c.2013 New York Times News Service

c.2013 New York Times News Service

The Department of Agriculture on Friday approved four Chinese poultry processors to begin shipping a limited amount of meat to the United States, a move that is likely to add to the debate over food imports.

Initially, the companies will be allowed to export only cooked poultry products from birds raised in the United States and Canada. But critics predicted that the government would eventually expand the rules, so that chickens and turkeys bred in China could end up in the U.S. market.

“This is the first step towards allowing China to export its own domestic chickens to the U.S.,” said Tony Corbo, the senior lobbyist for Food and Water Watch, an advocacy group that works to promote food safety.

The USDA’s decision follows years of wrangling over the issue and comes as Americans are increasingly focused on the origin of their food.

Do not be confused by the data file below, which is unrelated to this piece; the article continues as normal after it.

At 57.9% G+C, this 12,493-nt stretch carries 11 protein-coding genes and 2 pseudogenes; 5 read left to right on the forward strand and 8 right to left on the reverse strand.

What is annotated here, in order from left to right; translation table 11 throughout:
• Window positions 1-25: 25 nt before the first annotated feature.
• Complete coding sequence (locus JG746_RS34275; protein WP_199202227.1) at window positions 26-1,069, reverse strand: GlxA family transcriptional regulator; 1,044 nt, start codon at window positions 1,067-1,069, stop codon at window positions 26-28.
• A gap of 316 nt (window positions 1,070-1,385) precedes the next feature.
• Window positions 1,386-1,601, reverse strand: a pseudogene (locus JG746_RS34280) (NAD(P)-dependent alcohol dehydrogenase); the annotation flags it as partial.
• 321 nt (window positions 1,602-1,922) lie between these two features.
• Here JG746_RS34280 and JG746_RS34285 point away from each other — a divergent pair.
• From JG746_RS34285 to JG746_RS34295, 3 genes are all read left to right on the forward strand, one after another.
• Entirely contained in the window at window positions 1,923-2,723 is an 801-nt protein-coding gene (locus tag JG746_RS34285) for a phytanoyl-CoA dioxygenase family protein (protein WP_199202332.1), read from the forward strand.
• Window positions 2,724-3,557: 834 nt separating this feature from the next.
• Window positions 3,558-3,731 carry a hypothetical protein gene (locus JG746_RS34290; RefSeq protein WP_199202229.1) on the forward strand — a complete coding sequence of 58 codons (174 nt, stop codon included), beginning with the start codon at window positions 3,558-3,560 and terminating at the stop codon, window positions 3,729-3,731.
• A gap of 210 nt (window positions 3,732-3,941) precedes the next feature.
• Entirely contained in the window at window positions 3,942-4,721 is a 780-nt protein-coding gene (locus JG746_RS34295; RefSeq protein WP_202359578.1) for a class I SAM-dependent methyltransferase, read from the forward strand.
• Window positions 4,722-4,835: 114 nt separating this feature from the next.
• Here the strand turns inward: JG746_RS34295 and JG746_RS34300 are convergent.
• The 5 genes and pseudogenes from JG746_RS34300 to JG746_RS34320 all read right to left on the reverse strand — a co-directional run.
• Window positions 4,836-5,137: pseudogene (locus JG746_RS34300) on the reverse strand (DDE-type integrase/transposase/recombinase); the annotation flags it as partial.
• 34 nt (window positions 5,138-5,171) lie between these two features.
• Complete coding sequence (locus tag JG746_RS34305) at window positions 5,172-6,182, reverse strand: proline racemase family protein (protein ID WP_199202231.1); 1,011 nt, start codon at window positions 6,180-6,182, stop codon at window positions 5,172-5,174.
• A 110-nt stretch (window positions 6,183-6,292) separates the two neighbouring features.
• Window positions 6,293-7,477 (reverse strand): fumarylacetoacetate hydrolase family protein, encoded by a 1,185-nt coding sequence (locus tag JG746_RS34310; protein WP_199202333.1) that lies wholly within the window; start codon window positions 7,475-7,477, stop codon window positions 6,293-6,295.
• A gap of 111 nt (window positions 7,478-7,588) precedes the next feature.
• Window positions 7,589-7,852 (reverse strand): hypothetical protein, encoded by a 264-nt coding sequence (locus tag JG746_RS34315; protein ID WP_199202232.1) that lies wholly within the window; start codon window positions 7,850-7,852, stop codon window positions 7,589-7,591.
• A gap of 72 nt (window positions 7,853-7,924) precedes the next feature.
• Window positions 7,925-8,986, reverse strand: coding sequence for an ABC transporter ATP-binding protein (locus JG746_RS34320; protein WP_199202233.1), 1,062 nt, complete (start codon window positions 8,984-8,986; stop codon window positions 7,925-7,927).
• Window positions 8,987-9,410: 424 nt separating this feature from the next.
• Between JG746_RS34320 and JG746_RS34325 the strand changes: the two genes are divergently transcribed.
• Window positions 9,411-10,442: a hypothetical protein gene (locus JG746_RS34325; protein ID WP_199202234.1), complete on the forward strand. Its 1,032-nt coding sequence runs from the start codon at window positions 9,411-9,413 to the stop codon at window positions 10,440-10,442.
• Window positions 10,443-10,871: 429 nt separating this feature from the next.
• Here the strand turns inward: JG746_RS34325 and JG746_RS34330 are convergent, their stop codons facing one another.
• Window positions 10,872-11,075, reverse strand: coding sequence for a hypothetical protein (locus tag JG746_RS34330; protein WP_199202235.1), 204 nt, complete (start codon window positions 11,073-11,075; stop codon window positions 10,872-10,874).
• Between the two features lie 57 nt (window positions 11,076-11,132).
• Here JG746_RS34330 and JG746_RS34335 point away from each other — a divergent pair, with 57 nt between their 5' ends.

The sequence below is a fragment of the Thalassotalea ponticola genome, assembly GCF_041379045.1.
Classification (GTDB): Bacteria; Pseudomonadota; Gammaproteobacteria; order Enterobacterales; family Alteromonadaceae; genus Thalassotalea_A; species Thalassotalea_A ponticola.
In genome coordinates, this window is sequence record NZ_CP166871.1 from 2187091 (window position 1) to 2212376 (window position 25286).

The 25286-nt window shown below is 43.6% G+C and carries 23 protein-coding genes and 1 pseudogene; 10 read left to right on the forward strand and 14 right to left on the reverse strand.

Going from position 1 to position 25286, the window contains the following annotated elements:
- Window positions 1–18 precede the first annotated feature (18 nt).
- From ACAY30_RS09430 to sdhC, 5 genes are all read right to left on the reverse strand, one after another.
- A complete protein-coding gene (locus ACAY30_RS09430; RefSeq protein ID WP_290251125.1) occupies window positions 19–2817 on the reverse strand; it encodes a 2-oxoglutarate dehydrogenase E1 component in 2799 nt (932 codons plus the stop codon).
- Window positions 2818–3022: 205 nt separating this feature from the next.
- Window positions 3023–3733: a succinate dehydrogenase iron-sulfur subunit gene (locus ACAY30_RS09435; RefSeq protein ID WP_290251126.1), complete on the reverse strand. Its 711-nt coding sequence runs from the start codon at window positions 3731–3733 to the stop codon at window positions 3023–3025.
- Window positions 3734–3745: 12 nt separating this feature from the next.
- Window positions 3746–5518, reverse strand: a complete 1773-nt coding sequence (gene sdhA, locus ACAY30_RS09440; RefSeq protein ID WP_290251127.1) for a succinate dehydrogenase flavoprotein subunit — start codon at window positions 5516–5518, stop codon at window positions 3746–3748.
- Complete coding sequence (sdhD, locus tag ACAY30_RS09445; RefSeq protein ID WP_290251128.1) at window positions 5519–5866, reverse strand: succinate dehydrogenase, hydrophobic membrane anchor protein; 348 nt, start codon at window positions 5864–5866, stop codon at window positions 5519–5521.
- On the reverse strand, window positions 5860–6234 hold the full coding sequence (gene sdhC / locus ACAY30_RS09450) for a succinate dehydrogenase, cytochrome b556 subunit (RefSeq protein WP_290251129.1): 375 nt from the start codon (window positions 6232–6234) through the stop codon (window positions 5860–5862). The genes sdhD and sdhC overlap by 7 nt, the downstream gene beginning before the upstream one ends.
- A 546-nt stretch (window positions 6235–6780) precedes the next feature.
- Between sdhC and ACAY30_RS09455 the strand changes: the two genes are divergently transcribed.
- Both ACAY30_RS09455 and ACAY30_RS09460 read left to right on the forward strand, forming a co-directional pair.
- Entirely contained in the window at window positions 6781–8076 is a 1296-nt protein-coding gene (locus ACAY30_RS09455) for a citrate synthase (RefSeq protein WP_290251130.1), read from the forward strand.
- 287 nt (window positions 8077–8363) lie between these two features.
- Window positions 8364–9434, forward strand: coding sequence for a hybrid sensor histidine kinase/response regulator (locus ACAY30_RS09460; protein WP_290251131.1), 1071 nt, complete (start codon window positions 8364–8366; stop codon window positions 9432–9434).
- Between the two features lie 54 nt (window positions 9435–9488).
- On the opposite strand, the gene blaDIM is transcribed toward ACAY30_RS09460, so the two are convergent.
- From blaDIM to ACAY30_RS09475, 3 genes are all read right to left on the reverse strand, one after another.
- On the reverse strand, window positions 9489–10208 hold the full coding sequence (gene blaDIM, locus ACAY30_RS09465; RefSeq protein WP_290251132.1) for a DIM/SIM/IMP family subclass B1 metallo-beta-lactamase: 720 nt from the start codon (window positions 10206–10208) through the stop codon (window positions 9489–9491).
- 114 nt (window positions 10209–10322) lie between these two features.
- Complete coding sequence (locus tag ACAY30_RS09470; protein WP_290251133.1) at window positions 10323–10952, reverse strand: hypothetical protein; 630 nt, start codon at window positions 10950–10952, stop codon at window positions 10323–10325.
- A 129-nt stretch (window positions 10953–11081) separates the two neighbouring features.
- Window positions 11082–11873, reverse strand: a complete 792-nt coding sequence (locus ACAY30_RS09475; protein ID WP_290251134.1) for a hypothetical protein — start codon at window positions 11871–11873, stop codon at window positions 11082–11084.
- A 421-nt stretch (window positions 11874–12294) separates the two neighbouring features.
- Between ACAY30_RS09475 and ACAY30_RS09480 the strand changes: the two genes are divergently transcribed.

In recent years, imports have been the source of contamination, prompting broader worries about food safety. The Food and Drug Administration just released an analysis of imported spices, showing high levels of salmonella in coriander, oregano, sesame seeds and curry powder.

China does not have the best track record for food safety, and its chicken products in particular have raised questions.

Recently, an FDA investigation tied the deaths of more than 500 dogs and a handful of cats to chicken jerky treats that came from China. The treats, which were eventually recalled, additionally were blamed for sickening more than 2,500 animals.

The proposed sale of Smithfield Foods to Shuanghui International, a major Chinese food processor, has added to the industry scrutiny. In July, senators from both parties questioned Larry Pope, the chief executive of Smithfield, about the implications of his company’s deal for food safety and U.S. employment.

Pope responded that the deal was intended to address the rising demand for meat in China and that U.S. workers would be employed in that effort.

Under the new rules, the Chinese facilities will verify that cooked products exported to the United States came from U.S. or Canadian birds.

And because the poultry will be processed, it will not require country-of-origin labeling. Nor will consumers eating chicken noodle soup from a can or chicken nuggets in a fast-food restaurant know if the chicken came from Chinese processing plants.